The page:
“Being part of a community that provides support and critique is important,” said Media Design Practices (MDP) Chair Anne Burdick as she kicked off the department’s first ever Faculty Work-in-Progress show on a recent Thursday evening in Art Center’s Wind Tunnel gallery space. “It’s really a super amazing gift.”
As the MFA program’s twelve faculty members’ presentations unfolded over the next two hours, it quickly became clear that Burdick was not overstating the rewards of her department’s commitment to open dialogue. The event, which Burdick hopes will become a regular piece of programming, was organized around the following theme: a piece of something bigger. Faculty responded to that imperative with a series short presentations of unfinished projects they’re cultivating in their private creative practices.
Johnson (MDP, ’09) lead off the proceedings with a discussion of his work documenting the design studio culture within large organizations like Nokia and Jet Propulsion Laboratory. Johnson approached his role as a design researcher for each organization with humanistic hypothesis. “The way a studio behaves is related to the things it makes,” said Johnson, who used his observational research to create a kind of behavioral best practices booklet, which was more anecdotal than prescriptive. “I came to see that a happy studio makes more interesting products than an unhappy one.”
Ultimately his findings, contained within the posters and publications he produced, became valuable tools for both the HR (to help new employees acclimate) and marketing departments (offering insight to consumers about the culture producing the products).
Hooker is a multimedia artist whose work explores “the intermingling of the phenomenal and intangible worlds of physical materiality and electronic data.” Seated in front of a large monitor toggling between industrial images, transportation maps and blueprints, Hooker began with a deceptively simple mission statement: “I’ve long been interested in screens and how they draw us into disconnected worlds.”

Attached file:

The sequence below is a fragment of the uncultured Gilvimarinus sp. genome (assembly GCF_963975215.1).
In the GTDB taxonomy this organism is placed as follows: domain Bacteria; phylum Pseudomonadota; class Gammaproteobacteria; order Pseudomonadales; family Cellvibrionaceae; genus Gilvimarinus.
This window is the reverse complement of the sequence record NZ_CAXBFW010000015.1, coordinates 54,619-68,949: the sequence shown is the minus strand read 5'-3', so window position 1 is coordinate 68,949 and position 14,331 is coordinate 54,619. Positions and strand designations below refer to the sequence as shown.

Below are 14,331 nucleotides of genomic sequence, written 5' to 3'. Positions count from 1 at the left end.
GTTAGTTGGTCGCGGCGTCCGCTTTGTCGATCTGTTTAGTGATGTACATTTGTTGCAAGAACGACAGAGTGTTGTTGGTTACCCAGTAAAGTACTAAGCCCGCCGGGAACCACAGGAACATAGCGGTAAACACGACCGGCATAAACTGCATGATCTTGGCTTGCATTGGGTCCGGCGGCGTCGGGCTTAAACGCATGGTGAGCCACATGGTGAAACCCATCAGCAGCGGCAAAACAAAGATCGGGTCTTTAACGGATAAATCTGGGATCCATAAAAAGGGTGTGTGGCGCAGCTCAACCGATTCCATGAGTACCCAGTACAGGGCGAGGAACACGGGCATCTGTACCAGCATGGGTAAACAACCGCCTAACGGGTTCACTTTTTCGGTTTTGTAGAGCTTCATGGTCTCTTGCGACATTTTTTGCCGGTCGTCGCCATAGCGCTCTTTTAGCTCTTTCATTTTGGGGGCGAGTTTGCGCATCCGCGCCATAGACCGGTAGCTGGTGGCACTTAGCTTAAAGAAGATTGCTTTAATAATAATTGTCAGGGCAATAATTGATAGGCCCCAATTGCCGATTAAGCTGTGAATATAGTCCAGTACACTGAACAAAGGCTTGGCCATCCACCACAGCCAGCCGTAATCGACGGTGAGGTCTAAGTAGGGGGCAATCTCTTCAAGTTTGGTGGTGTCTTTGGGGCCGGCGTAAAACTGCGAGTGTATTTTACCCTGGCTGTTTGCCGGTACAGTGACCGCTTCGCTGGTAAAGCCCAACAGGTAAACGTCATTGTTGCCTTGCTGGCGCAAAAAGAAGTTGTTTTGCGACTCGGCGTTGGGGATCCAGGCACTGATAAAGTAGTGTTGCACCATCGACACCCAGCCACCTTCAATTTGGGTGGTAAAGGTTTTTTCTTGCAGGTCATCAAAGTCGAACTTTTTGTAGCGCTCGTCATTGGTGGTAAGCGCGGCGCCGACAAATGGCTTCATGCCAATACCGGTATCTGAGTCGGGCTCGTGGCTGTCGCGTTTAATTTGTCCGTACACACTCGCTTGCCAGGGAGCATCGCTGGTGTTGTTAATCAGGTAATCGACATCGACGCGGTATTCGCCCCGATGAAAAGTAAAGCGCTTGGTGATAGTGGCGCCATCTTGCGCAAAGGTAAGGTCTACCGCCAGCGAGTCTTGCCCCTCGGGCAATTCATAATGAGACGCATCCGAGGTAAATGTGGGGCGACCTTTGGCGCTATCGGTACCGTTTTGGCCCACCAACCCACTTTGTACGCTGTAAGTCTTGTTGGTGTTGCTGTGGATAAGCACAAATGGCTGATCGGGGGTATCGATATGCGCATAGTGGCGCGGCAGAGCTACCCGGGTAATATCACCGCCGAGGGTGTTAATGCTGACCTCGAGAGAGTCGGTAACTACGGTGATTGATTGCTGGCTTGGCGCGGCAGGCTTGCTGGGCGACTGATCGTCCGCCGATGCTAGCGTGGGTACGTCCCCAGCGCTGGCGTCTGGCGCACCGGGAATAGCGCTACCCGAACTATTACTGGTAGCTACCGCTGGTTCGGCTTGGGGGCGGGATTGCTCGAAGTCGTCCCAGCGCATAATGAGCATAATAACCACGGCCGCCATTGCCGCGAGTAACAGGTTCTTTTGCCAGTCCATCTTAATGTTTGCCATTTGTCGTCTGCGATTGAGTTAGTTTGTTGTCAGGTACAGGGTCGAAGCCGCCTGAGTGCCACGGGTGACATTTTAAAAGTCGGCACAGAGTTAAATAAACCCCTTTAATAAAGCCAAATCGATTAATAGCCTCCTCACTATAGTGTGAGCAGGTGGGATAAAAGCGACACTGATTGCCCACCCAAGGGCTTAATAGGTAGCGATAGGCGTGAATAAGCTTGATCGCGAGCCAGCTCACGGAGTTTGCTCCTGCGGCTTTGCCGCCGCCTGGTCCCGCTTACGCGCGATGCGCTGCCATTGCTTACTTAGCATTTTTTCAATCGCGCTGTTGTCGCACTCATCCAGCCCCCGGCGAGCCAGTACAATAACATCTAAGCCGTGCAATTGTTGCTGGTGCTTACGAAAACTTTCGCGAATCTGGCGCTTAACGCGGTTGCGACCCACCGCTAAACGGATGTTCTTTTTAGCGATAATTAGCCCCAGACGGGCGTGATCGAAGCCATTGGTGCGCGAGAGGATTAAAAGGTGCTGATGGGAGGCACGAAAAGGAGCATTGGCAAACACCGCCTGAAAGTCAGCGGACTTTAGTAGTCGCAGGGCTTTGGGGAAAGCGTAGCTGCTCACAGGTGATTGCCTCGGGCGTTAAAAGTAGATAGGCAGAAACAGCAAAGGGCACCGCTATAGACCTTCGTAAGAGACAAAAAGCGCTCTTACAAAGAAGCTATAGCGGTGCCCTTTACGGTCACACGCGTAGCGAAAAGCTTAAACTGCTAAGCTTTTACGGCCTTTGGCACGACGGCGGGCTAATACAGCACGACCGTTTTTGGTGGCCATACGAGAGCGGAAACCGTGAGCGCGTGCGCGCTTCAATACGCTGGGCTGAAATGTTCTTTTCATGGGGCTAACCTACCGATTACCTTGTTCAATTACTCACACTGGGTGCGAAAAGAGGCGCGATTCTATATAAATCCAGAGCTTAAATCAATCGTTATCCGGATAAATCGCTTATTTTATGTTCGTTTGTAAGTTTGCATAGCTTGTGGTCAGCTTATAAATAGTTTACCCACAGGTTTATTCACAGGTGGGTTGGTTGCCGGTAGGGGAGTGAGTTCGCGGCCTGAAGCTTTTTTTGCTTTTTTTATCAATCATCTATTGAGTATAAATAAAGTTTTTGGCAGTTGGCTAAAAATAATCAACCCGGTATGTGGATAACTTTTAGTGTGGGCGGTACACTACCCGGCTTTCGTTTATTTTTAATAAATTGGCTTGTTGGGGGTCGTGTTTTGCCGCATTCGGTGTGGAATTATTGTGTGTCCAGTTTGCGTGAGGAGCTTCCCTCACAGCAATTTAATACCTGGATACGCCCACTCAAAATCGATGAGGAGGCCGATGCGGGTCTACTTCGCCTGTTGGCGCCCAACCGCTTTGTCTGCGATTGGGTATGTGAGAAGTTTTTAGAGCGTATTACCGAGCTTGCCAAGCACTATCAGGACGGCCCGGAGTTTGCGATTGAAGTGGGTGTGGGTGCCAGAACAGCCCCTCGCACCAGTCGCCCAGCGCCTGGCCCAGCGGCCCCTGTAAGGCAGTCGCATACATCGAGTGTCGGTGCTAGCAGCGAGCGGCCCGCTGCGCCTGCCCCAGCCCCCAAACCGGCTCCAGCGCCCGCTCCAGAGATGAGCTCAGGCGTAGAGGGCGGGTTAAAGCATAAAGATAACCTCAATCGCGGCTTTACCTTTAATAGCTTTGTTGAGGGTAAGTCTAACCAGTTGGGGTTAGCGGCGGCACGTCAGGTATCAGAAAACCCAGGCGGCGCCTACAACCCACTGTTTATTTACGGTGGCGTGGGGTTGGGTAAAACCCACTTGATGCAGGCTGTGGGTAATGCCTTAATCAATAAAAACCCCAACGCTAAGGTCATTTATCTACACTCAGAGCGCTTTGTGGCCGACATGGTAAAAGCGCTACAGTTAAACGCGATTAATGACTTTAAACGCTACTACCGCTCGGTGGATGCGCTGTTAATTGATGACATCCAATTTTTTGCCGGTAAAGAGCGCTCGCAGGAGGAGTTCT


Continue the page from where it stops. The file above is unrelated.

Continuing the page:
Citing the ubiquity (and distracting appeal) of screens in public gathering spots like bars, Hooker has been exploring the ways in which our mediated world poses a “threat to identity and selfhood.” He’s currently focusing his research on questions around the designing physical spaces that integrate and incorporate screens in unobtrusive ways, “rather than grafting screens onto those spaces later.”
Rubinyi begins with an introduction of her polymath professional credentials. “I’m an architect who went to art school and became a transportation planner,” she said with a laugh. “By always residing outside my comfort zone, I get to see how decisions are made in business and I get a lot out of that for my art practice.”
Her creative life revolves around photography and an interest in looking at connected cities, autonomous vehicles and the future of transportation through an artist’s lens.
Form and function fluidly fuse in Elizabeth Chin’s bedazzled headbands and headdresses made of native African fabrics, which act as a fashionably discreet carrying case for a GoPro. Her crafty camera obscura experiment emerged out of her decision to live by what she had been teaching MDP field track. “I wanted to challenge myself to do what I tell my students, which is to allow the objects you create to make the argument rather than using words,” explains Chin, who focuses on the anthropology of technology. “I’m very interested in exploring narratives about tech as it progresses. We think of GoPros as being for white guys who do extreme sports with their dogs. But what if they became an expression of fashion, specifically African fashion?”
Jemima Wyman and Anna Mayer